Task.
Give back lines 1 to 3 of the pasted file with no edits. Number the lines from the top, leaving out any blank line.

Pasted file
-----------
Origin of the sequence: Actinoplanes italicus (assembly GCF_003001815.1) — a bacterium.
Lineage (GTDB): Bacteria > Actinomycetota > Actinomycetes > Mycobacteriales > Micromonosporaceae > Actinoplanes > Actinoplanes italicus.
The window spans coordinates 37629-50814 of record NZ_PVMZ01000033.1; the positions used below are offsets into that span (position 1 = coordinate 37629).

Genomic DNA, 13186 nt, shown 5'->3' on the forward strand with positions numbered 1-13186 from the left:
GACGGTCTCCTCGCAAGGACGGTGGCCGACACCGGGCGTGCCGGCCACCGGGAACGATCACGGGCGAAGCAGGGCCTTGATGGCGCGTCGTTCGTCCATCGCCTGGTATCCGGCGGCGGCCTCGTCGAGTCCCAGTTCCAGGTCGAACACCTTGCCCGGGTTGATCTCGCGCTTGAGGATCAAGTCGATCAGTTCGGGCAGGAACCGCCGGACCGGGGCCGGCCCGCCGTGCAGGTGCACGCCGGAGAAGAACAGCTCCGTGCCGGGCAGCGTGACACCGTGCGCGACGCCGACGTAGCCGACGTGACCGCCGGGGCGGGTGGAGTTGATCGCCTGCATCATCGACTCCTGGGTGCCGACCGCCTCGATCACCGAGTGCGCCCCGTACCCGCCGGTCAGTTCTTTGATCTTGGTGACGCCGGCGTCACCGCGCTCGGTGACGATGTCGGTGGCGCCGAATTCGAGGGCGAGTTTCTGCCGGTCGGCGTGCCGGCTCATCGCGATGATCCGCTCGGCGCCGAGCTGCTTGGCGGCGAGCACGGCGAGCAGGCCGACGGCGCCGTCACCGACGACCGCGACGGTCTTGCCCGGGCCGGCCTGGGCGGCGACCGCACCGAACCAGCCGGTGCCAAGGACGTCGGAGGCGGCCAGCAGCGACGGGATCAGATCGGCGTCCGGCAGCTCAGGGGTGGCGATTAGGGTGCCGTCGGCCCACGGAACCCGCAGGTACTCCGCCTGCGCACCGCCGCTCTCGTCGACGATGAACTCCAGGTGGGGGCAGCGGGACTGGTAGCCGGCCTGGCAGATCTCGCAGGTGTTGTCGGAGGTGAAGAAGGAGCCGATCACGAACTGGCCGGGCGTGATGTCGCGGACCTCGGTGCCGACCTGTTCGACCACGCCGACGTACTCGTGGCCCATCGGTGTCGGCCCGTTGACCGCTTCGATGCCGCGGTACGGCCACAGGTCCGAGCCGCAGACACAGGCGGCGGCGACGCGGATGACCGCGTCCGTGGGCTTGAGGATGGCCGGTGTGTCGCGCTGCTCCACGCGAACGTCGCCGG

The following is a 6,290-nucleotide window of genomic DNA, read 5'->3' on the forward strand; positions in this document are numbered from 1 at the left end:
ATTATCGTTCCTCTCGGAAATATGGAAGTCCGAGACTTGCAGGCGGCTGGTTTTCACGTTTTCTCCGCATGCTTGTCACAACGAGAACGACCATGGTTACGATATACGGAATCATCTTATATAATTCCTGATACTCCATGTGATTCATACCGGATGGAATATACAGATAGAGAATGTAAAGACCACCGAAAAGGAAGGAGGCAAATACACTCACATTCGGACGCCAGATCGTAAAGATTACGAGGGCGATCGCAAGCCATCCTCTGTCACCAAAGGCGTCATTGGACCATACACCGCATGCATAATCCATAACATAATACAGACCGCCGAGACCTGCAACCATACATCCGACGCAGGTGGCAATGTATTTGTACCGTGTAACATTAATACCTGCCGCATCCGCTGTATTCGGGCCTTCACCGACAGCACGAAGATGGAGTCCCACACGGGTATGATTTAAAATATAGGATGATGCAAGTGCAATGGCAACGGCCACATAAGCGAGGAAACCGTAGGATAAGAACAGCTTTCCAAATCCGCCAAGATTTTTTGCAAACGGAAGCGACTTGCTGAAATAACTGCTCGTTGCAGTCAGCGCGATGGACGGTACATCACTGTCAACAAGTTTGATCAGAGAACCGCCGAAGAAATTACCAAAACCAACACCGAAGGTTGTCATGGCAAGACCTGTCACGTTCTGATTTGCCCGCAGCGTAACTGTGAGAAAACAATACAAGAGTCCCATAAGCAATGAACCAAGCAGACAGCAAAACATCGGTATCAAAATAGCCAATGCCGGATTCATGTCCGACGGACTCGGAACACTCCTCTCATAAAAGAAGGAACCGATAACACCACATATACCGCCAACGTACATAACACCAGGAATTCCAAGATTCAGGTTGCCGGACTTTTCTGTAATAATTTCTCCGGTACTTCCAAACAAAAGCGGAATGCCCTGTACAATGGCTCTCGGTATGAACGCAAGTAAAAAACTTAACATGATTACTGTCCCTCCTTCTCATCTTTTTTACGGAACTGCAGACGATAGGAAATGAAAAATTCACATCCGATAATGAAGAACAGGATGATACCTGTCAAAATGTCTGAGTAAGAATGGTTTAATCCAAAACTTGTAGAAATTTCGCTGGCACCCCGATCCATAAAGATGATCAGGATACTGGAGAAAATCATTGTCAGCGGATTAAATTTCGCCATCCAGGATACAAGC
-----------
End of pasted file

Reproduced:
Origin of the sequence: Actinoplanes italicus (assembly GCF_003001815.1) — a bacterium.
Lineage (GTDB): Bacteria > Actinomycetota > Actinomycetes > Mycobacteriales > Micromonosporaceae > Actinoplanes > Actinoplanes italicus.
The window spans coordinates 37629-50814 of record NZ_PVMZ01000033.1; the positions used below are offsets into that span (position 1 = coordinate 37629).